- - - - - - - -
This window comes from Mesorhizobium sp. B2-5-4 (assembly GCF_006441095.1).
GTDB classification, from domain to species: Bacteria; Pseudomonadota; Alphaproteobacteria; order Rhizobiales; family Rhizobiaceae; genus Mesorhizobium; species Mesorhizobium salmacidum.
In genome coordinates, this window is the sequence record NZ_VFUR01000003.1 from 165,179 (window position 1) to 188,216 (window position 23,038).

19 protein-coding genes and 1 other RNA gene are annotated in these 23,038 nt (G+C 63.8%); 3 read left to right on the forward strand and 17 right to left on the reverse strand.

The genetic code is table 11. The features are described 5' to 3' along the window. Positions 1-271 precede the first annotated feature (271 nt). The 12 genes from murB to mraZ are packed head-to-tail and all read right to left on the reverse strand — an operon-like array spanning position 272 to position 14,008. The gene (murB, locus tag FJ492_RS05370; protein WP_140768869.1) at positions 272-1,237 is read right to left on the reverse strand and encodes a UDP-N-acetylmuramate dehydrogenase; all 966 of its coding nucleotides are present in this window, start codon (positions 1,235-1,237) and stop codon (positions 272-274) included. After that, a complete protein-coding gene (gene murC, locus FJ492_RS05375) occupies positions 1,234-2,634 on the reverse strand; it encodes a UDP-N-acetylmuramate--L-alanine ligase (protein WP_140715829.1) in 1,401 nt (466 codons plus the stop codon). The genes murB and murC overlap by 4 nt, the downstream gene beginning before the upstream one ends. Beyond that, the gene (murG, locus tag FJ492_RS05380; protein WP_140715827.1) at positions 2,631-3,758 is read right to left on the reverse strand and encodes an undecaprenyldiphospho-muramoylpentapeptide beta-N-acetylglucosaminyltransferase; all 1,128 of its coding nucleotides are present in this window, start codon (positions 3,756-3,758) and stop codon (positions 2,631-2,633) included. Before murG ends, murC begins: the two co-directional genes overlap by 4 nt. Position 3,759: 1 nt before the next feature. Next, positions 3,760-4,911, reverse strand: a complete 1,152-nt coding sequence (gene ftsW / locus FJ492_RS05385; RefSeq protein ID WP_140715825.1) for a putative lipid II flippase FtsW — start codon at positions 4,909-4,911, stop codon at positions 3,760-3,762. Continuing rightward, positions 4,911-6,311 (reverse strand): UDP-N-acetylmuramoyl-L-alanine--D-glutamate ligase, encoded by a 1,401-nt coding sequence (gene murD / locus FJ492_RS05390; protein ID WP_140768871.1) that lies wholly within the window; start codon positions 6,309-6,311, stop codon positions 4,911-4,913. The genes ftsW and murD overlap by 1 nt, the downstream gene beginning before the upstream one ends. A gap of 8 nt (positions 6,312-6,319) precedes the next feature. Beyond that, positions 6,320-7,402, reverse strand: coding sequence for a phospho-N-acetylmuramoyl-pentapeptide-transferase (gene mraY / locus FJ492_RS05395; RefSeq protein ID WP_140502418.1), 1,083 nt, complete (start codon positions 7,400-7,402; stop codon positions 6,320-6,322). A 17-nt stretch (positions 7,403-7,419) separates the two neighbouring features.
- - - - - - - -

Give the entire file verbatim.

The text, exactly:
This window comes from Mesorhizobium sp. B2-5-4 (assembly GCF_006441095.1).
GTDB classification, from domain to species: Bacteria; Pseudomonadota; Alphaproteobacteria; order Rhizobiales; family Rhizobiaceae; genus Mesorhizobium; species Mesorhizobium salmacidum.
In genome coordinates, this window is the sequence record NZ_VFUR01000003.1 from 165,179 (window position 1) to 188,216 (window position 23,038).

19 protein-coding genes and 1 other RNA gene are annotated in these 23,038 nt (G+C 63.8%); 3 read left to right on the forward strand and 17 right to left on the reverse strand.

The genetic code is table 11. The features are described 5' to 3' along the window. Positions 1-271 precede the first annotated feature (271 nt). The 12 genes from murB to mraZ are packed head-to-tail and all read right to left on the reverse strand — an operon-like array spanning position 272 to position 14,008. The gene (murB, locus tag FJ492_RS05370; protein WP_140768869.1) at positions 272-1,237 is read right to left on the reverse strand and encodes a UDP-N-acetylmuramate dehydrogenase; all 966 of its coding nucleotides are present in this window, start codon (positions 1,235-1,237) and stop codon (positions 272-274) included. After that, a complete protein-coding gene (gene murC, locus FJ492_RS05375) occupies positions 1,234-2,634 on the reverse strand; it encodes a UDP-N-acetylmuramate--L-alanine ligase (protein WP_140715829.1) in 1,401 nt (466 codons plus the stop codon). The genes murB and murC overlap by 4 nt, the downstream gene beginning before the upstream one ends. Beyond that, the gene (murG, locus tag FJ492_RS05380; protein WP_140715827.1) at positions 2,631-3,758 is read right to left on the reverse strand and encodes an undecaprenyldiphospho-muramoylpentapeptide beta-N-acetylglucosaminyltransferase; all 1,128 of its coding nucleotides are present in this window, start codon (positions 3,756-3,758) and stop codon (positions 2,631-2,633) included. Before murG ends, murC begins: the two co-directional genes overlap by 4 nt. Position 3,759: 1 nt before the next feature. Next, positions 3,760-4,911, reverse strand: a complete 1,152-nt coding sequence (gene ftsW / locus FJ492_RS05385; RefSeq protein ID WP_140715825.1) for a putative lipid II flippase FtsW — start codon at positions 4,909-4,911, stop codon at positions 3,760-3,762. Continuing rightward, positions 4,911-6,311 (reverse strand): UDP-N-acetylmuramoyl-L-alanine--D-glutamate ligase, encoded by a 1,401-nt coding sequence (gene murD / locus FJ492_RS05390; protein ID WP_140768871.1) that lies wholly within the window; start codon positions 6,309-6,311, stop codon positions 4,911-4,913. The genes ftsW and murD overlap by 1 nt, the downstream gene beginning before the upstream one ends. A gap of 8 nt (positions 6,312-6,319) precedes the next feature. Beyond that, positions 6,320-7,402, reverse strand: coding sequence for a phospho-N-acetylmuramoyl-pentapeptide-transferase (gene mraY / locus FJ492_RS05395; RefSeq protein ID WP_140502418.1), 1,083 nt, complete (start codon positions 7,400-7,402; stop codon positions 6,320-6,322). A 17-nt stretch (positions 7,403-7,419) separates the two neighbouring features.